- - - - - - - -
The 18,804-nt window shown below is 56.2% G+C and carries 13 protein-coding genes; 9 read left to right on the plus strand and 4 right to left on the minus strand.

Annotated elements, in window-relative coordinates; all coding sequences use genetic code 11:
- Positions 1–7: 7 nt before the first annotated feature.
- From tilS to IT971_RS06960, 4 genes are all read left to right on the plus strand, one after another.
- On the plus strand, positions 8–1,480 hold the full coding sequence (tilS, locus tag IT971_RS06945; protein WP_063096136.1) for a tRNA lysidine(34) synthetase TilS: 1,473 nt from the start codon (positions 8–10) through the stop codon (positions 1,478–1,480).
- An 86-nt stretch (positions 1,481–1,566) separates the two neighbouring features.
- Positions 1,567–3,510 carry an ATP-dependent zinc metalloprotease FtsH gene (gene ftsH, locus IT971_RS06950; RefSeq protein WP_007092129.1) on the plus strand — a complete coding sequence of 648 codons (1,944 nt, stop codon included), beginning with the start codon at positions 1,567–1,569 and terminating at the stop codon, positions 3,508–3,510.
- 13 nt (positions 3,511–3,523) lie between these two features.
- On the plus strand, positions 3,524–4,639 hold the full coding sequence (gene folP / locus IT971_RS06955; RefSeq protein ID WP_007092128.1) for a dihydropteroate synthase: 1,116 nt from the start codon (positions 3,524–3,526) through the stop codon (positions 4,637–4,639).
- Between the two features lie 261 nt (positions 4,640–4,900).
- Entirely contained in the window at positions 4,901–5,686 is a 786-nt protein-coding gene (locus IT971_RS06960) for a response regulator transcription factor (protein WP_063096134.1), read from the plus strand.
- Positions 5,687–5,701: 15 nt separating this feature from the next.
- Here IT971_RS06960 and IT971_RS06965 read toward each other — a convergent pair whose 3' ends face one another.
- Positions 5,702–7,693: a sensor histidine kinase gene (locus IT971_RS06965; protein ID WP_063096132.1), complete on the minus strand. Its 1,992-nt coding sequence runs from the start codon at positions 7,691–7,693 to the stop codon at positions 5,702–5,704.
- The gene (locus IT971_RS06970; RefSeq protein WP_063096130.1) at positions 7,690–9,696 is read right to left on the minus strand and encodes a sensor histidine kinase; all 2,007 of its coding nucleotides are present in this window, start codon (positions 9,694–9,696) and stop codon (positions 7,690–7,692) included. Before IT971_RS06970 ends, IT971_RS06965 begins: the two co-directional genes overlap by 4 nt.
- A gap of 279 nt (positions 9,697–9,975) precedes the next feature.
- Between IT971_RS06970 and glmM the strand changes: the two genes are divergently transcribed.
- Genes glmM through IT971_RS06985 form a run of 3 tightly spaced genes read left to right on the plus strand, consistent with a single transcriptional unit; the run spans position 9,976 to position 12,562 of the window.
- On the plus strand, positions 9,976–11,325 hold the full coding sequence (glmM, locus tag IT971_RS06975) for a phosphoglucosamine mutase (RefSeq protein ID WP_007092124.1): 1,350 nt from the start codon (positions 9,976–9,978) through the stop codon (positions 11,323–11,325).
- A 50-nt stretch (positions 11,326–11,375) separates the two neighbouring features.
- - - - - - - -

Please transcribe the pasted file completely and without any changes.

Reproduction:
The 18,804-nt window shown below is 56.2% G+C and carries 13 protein-coding genes; 9 read left to right on the plus strand and 4 right to left on the minus strand.

Annotated elements, in window-relative coordinates; all coding sequences use genetic code 11:
- Positions 1–7: 7 nt before the first annotated feature.
- From tilS to IT971_RS06960, 4 genes are all read left to right on the plus strand, one after another.
- On the plus strand, positions 8–1,480 hold the full coding sequence (tilS, locus tag IT971_RS06945; protein WP_063096136.1) for a tRNA lysidine(34) synthetase TilS: 1,473 nt from the start codon (positions 8–10) through the stop codon (positions 1,478–1,480).
- An 86-nt stretch (positions 1,481–1,566) separates the two neighbouring features.
- Positions 1,567–3,510 carry an ATP-dependent zinc metalloprotease FtsH gene (gene ftsH, locus IT971_RS06950; RefSeq protein WP_007092129.1) on the plus strand — a complete coding sequence of 648 codons (1,944 nt, stop codon included), beginning with the start codon at positions 1,567–1,569 and terminating at the stop codon, positions 3,508–3,510.
- 13 nt (positions 3,511–3,523) lie between these two features.
- On the plus strand, positions 3,524–4,639 hold the full coding sequence (gene folP / locus IT971_RS06955; RefSeq protein ID WP_007092128.1) for a dihydropteroate synthase: 1,116 nt from the start codon (positions 3,524–3,526) through the stop codon (positions 4,637–4,639).
- Between the two features lie 261 nt (positions 4,640–4,900).
- Entirely contained in the window at positions 4,901–5,686 is a 786-nt protein-coding gene (locus IT971_RS06960) for a response regulator transcription factor (protein WP_063096134.1), read from the plus strand.
- Positions 5,687–5,701: 15 nt separating this feature from the next.
- Here IT971_RS06960 and IT971_RS06965 read toward each other — a convergent pair whose 3' ends face one another.
- Positions 5,702–7,693: a sensor histidine kinase gene (locus IT971_RS06965; protein ID WP_063096132.1), complete on the minus strand. Its 1,992-nt coding sequence runs from the start codon at positions 7,691–7,693 to the stop codon at positions 5,702–5,704.
- The gene (locus IT971_RS06970; RefSeq protein WP_063096130.1) at positions 7,690–9,696 is read right to left on the minus strand and encodes a sensor histidine kinase; all 2,007 of its coding nucleotides are present in this window, start codon (positions 9,694–9,696) and stop codon (positions 7,690–7,692) included. Before IT971_RS06970 ends, IT971_RS06965 begins: the two co-directional genes overlap by 4 nt.
- A gap of 279 nt (positions 9,697–9,975) precedes the next feature.
- Between IT971_RS06970 and glmM the strand changes: the two genes are divergently transcribed.
- Genes glmM through IT971_RS06985 form a run of 3 tightly spaced genes read left to right on the plus strand, consistent with a single transcriptional unit; the run spans position 9,976 to position 12,562 of the window.
- On the plus strand, positions 9,976–11,325 hold the full coding sequence (glmM, locus tag IT971_RS06975) for a phosphoglucosamine mutase (RefSeq protein ID WP_007092124.1): 1,350 nt from the start codon (positions 9,976–9,978) through the stop codon (positions 11,323–11,325).
- A 50-nt stretch (positions 11,326–11,375) separates the two neighbouring features.